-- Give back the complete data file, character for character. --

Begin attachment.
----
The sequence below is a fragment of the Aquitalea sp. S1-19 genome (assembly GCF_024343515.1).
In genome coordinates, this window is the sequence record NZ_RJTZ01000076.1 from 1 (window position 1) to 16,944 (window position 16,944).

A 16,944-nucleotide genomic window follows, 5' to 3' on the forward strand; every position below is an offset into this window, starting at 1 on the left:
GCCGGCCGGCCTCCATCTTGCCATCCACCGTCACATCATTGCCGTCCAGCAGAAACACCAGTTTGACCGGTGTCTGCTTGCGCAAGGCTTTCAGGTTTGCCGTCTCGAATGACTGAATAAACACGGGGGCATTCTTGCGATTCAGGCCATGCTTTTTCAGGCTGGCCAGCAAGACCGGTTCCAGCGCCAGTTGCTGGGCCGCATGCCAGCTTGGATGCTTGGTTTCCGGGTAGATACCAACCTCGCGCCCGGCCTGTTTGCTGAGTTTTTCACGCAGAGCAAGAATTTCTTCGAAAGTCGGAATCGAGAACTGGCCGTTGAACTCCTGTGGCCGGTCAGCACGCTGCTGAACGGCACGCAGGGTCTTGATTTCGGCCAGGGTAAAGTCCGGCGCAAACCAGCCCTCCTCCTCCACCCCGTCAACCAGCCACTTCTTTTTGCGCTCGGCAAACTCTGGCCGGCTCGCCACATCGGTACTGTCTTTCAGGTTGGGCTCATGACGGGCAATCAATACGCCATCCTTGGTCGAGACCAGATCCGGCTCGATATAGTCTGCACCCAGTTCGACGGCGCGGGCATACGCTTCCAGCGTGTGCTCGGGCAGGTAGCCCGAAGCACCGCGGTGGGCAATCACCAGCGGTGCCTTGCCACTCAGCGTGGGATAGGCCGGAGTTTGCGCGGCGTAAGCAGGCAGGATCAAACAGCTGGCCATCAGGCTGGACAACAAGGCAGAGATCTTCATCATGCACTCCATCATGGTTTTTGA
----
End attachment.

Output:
The sequence below is a fragment of the Aquitalea sp. S1-19 genome (assembly GCF_024343515.1).
In genome coordinates, this window is the sequence record NZ_RJTZ01000076.1 from 1 (window position 1) to 16,944 (window position 16,944).

A 16,944-nucleotide genomic window follows, 5' to 3' on the forward strand; every position below is an offset into this window, starting at 1 on the left:
GCCGGCCGGCCTCCATCTTGCCATCCACCGTCACATCATTGCCGTCCAGCAGAAACACCAGTTTGACCGGTGTCTGCTTGCGCAAGGCTTTCAGGTTTGCCGTCTCGAATGACTGAATAAACACGGGGGCATTCTTGCGATTCAGGCCATGCTTTTTCAGGCTGGCCAGCAAGACCGGTTCCAGCGCCAGTTGCTGGGCCGCATGCCAGCTTGGATGCTTGGTTTCCGGGTAGATACCAACCTCGCGCCCGGCCTGTTTGCTGAGTTTTTCACGCAGAGCAAGAATTTCTTCGAAAGTCGGAATCGAGAACTGGCCGTTGAACTCCTGTGGCCGGTCAGCACGCTGCTGAACGGCACGCAGGGTCTTGATTTCGGCCAGGGTAAAGTCCGGCGCAAACCAGCCCTCCTCCTCCACCCCGTCAACCAGCCACTTCTTTTTGCGCTCGGCAAACTCTGGCCGGCTCGCCACATCGGTACTGTCTTTCAGGTTGGGCTCATGACGGGCAATCAATACGCCATCCTTGGTCGAGACCAGATCCGGCTCGATATAGTCTGCACCCAGTTCGACGGCGCGGGCATACGCTTCCAGCGTGTGCTCGGGCAGGTAGCCCGAAGCACCGCGGTGGGCAATCACCAGCGGTGCCTTGCCACTCAGCGTGGGATAGGCCGGAGTTTGCGCGGCGTAAGCAGGCAGGATCAAACAGCTGGCCATCAGGCTGGACAACAAGGCAGAGATCTTCATCATGCACTCCATCATGGTTTTTGA